As a Chartered Counselling Psychologist, I trained on the University of Surrey Doctoral Programme in Psychotherapeutic and Counselling Psychology. Having trained in several different models, namely: Cognitive Behavioural, Psychodynamic and Humanistic, each one offers a different emphasis on how understanding and treatment is achieved. However, whilst I have shown efficacy in the use of these models, I am also committed to the incorporation of clinical evidence within my work and decision making.

In addition to the Doctorate in Psychology, I also have an MSc in Applied Psychology from the University of Surrey and a Diploma in Psychology from the Open University.

Prior to and during my training as a Counselling Psychologist, I worked with a wide range of psychological difficulties in both individual and group settings. These contexts included charities, private enterprise and the National Health Service. Psychological difficulties that I worked with included both those of a more transient nature as well as those that were severe and enduring. I have completed level 1, 2 and 3 of EMDR which enables me to work with simple and more complex traumas.
I have also further developed my work with couples encountering relationship difficulties and have additional diploma qualifications in this area of therapeutic work.

As well as therapeutic work, I also have a continuing interest in research. Thus whilst current and emerging research will always inform my practice, I also have a strong interest in undertaking and publishing research. My areas of interest include ‘Post Traumatic Stress Disorder’, the ‘Construction of Professions’ and ‘Discourse Analysis’.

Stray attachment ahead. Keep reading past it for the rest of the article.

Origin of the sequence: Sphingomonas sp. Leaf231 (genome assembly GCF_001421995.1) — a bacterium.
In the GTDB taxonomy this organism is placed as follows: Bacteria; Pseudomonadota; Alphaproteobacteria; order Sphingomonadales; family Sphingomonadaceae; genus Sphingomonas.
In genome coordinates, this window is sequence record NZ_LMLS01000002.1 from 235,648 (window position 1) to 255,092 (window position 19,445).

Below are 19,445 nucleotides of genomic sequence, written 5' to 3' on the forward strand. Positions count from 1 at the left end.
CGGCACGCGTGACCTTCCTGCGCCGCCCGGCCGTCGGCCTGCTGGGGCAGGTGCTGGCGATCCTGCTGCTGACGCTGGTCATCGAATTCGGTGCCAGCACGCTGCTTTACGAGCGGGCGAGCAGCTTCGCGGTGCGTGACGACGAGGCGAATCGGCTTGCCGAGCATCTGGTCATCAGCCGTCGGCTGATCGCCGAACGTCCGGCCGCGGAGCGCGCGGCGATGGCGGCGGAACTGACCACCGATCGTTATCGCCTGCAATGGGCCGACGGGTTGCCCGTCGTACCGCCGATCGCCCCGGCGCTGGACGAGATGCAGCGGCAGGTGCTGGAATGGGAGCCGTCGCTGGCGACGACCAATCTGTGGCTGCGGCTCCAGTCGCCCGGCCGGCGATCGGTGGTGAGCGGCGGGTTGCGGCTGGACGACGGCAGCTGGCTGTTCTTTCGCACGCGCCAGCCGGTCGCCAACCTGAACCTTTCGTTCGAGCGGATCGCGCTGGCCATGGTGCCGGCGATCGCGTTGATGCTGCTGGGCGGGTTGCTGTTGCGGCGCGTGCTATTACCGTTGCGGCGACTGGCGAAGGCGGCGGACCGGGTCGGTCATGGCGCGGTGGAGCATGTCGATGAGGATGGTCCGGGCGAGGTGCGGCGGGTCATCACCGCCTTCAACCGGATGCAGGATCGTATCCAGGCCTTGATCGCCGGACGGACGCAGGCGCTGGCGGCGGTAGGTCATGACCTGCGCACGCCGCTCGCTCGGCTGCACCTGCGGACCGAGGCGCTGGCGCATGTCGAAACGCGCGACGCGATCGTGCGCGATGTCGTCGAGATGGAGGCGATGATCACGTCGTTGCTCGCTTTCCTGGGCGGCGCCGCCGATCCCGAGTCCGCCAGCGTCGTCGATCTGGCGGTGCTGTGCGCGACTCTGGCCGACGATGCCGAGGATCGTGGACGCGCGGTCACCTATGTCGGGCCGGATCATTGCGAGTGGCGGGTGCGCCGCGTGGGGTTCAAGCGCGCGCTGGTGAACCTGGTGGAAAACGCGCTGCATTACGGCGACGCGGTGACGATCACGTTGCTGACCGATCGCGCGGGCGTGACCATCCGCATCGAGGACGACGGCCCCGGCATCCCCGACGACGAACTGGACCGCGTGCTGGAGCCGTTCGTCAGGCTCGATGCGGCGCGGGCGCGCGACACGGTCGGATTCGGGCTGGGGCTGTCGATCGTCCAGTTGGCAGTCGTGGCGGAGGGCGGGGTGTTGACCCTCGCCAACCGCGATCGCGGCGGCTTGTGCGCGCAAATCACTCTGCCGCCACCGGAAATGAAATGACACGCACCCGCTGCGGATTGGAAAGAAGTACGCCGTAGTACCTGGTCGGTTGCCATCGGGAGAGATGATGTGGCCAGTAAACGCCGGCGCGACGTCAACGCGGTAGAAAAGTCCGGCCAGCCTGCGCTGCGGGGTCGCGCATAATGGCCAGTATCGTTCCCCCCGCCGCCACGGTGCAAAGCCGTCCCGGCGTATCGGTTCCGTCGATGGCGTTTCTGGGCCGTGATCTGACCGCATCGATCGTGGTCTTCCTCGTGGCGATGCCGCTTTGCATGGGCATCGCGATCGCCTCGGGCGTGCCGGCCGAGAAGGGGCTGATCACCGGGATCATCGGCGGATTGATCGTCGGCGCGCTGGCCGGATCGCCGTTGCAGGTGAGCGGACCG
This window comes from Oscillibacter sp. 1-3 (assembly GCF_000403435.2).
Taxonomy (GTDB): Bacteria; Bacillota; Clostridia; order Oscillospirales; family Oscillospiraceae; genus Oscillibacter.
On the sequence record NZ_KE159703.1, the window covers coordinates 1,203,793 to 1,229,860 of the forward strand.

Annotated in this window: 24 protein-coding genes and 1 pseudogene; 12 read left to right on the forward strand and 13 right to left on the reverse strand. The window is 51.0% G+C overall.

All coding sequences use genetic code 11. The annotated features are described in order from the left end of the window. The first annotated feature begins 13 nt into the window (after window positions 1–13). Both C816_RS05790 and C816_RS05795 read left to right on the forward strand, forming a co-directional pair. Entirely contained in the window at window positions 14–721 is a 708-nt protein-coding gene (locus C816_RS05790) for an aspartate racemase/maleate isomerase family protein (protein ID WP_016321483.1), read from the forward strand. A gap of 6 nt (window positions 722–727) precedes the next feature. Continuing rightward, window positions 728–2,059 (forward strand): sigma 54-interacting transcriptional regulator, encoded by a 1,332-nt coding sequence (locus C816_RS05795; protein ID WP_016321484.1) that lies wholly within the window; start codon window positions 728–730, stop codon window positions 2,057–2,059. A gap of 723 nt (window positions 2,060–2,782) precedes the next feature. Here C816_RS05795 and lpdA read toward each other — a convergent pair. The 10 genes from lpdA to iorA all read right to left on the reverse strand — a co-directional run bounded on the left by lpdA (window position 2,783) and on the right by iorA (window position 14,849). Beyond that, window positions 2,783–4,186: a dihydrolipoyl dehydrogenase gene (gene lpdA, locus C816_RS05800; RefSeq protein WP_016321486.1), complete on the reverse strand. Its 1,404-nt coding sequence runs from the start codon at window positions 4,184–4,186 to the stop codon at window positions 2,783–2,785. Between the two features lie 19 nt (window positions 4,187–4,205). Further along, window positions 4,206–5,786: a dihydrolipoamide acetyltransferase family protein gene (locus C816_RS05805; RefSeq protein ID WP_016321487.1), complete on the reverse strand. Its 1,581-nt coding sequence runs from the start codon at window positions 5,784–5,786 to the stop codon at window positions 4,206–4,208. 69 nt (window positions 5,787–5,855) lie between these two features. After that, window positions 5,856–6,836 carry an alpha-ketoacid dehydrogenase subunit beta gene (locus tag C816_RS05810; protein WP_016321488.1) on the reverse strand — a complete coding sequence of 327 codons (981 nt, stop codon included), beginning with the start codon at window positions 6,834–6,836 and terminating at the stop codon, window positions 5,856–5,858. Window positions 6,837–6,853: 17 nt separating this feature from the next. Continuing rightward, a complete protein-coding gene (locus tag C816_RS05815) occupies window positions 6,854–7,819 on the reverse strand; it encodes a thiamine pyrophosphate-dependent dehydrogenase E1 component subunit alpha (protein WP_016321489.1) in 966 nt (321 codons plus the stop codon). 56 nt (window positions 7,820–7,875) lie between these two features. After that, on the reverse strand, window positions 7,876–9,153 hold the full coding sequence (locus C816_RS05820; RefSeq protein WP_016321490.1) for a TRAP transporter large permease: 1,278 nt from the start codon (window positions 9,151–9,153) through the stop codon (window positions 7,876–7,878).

Published work

  • Hemsley. C. (2013). A thematic analytic exploration of how counselling psychologists in the UK experience and position themselves in relation to the NICE guidelines.Counselling Psychology Review, 28 (2), 91-106.
  • Hemsley, C. (2013). An enquiry into how counselling psychology in the UK is constructed as a profession within discipline orientated publications. Counselling Psychology Review , 28 (1), 8-23.
  • Hemsley, C. (2010). Why this trauma and why now? The contribution that psychodynamic theory can make to the understanding of post-traumatic stress disorder. Counselling Psychology Review, 25, (2), 13-20.
  • Hemsley, C.M. (2011).  A thematic analytic exploration of  the experience of being a counselling psychologist in the medicalized context offered by the NICE guidelines and consideration of how the profession is positioning itself in relation to them.  Unpublished practitioner doctorate (PsychD-Psychotherapeutic and Counselling Psychology) portfolio. Under preparation for submission for publication.